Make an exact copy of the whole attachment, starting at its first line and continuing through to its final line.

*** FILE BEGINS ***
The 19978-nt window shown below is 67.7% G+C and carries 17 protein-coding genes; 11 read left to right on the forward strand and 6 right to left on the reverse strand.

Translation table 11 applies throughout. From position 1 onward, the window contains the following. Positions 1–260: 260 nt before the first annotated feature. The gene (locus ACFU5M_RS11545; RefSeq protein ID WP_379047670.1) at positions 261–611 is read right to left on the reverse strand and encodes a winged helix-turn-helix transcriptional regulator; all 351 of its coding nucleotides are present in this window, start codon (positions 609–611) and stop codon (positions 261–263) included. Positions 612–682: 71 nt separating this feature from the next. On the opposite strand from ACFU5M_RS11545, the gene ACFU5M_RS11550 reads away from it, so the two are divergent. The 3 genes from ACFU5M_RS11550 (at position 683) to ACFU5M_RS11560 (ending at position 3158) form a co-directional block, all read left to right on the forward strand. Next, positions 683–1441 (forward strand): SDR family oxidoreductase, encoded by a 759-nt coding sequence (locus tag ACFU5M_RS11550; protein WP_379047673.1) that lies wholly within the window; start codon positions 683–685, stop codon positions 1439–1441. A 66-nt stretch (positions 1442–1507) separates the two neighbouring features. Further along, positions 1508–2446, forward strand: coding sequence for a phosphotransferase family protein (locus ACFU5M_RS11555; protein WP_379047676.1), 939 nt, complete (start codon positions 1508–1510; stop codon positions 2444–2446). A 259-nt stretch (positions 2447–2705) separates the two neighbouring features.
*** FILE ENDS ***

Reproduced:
The 19978-nt window shown below is 67.7% G+C and carries 17 protein-coding genes; 11 read left to right on the forward strand and 6 right to left on the reverse strand.

Translation table 11 applies throughout. From position 1 onward, the window contains the following. Positions 1–260: 260 nt before the first annotated feature. The gene (locus ACFU5M_RS11545; RefSeq protein ID WP_379047670.1) at positions 261–611 is read right to left on the reverse strand and encodes a winged helix-turn-helix transcriptional regulator; all 351 of its coding nucleotides are present in this window, start codon (positions 609–611) and stop codon (positions 261–263) included. Positions 612–682: 71 nt separating this feature from the next. On the opposite strand from ACFU5M_RS11545, the gene ACFU5M_RS11550 reads away from it, so the two are divergent. The 3 genes from ACFU5M_RS11550 (at position 683) to ACFU5M_RS11560 (ending at position 3158) form a co-directional block, all read left to right on the forward strand. Next, positions 683–1441 (forward strand): SDR family oxidoreductase, encoded by a 759-nt coding sequence (locus tag ACFU5M_RS11550; protein WP_379047673.1) that lies wholly within the window; start codon positions 683–685, stop codon positions 1439–1441. A 66-nt stretch (positions 1442–1507) separates the two neighbouring features. Further along, positions 1508–2446, forward strand: coding sequence for a phosphotransferase family protein (locus ACFU5M_RS11555; protein WP_379047676.1), 939 nt, complete (start codon positions 1508–1510; stop codon positions 2444–2446). A 259-nt stretch (positions 2447–2705) separates the two neighbouring features.